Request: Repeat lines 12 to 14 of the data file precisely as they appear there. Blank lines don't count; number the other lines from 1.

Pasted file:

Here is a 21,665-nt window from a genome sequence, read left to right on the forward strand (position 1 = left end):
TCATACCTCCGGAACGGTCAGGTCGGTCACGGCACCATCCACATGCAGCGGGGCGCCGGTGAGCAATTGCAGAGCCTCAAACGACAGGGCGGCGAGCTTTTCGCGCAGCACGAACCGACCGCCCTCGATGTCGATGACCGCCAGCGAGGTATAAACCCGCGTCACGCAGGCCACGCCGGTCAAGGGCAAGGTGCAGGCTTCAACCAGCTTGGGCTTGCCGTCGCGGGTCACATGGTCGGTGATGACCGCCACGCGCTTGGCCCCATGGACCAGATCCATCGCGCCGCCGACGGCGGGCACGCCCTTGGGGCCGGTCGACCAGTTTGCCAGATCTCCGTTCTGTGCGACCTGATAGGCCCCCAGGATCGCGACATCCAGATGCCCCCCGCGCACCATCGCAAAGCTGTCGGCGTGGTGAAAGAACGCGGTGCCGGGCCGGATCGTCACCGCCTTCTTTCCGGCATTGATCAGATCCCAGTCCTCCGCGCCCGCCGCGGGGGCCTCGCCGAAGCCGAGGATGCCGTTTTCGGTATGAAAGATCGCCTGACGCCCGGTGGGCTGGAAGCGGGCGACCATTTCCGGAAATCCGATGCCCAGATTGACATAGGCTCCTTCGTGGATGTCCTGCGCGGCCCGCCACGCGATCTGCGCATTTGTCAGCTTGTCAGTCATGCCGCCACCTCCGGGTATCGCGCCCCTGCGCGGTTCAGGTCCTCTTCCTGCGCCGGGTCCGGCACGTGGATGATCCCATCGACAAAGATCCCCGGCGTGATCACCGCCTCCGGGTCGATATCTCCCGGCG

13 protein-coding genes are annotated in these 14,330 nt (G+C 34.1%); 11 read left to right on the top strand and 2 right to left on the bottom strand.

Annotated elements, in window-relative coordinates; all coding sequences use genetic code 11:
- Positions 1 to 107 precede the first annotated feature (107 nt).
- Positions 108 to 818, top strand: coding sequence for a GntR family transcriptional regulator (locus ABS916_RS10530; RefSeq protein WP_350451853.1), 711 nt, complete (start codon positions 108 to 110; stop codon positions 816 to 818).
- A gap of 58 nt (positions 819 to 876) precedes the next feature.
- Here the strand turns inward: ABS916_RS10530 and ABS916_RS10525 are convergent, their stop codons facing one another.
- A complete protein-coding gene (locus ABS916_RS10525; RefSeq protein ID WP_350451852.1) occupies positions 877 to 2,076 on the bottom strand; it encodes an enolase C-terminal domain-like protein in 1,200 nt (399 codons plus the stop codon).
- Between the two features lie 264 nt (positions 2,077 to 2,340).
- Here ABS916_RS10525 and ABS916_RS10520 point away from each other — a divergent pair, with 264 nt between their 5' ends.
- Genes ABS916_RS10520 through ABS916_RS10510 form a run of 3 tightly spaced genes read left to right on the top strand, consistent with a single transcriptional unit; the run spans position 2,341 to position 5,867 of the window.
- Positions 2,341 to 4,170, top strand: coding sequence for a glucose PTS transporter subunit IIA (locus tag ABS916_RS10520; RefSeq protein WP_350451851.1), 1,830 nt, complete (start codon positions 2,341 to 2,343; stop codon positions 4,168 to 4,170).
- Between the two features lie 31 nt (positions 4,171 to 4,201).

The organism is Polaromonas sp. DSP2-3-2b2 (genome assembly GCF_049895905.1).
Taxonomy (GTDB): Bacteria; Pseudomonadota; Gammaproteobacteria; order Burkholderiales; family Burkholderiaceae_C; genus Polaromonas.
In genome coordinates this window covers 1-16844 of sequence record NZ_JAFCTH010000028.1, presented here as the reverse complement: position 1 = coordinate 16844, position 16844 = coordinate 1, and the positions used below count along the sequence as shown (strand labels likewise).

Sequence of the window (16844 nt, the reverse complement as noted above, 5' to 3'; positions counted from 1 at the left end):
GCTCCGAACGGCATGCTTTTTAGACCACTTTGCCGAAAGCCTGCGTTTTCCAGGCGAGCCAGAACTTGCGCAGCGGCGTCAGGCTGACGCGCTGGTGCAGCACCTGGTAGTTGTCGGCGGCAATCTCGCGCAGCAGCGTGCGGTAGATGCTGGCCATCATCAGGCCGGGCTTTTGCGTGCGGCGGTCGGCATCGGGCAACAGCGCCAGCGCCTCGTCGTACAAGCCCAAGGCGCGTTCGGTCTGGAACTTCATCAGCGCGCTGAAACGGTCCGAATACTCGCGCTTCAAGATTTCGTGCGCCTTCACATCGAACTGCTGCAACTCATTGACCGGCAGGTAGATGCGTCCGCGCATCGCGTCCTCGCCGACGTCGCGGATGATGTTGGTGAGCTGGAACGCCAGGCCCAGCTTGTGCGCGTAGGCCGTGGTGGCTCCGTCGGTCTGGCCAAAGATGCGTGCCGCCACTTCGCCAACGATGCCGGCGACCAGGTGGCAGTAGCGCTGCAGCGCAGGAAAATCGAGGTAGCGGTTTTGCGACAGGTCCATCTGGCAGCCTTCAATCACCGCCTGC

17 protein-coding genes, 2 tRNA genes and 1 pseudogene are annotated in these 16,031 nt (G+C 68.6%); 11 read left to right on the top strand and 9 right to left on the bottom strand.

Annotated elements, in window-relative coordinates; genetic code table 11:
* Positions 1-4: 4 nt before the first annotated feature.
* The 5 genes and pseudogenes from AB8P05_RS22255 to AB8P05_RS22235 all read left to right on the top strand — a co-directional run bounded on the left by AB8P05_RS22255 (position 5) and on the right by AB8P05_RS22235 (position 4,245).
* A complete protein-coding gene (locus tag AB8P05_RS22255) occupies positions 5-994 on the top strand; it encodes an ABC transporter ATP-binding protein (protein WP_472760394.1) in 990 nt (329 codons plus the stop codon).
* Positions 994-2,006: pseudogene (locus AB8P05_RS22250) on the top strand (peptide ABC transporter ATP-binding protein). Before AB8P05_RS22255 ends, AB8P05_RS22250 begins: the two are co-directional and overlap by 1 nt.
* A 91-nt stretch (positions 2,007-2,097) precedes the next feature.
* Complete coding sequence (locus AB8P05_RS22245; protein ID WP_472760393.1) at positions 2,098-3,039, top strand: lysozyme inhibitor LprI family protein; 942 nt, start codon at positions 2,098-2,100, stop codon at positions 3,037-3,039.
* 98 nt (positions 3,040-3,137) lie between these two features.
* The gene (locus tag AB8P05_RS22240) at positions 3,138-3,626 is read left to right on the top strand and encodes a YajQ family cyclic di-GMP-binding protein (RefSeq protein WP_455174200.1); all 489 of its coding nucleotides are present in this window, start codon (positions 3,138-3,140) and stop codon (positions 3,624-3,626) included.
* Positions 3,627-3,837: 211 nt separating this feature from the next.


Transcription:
- Genes ABS916_RS10520 through ABS916_RS10510 form a run of 3 tightly spaced genes read left to right on the top strand, consistent with a single transcriptional unit; the run spans position 2,341 to position 5,867 of the window.
- Positions 2,341 to 4,170, top strand: coding sequence for a glucose PTS transporter subunit IIA (locus tag ABS916_RS10520; RefSeq protein WP_350451851.1), 1,830 nt, complete (start codon positions 2,341 to 2,343; stop codon positions 4,168 to 4,170).
- Between the two features lie 31 nt (positions 4,171 to 4,201).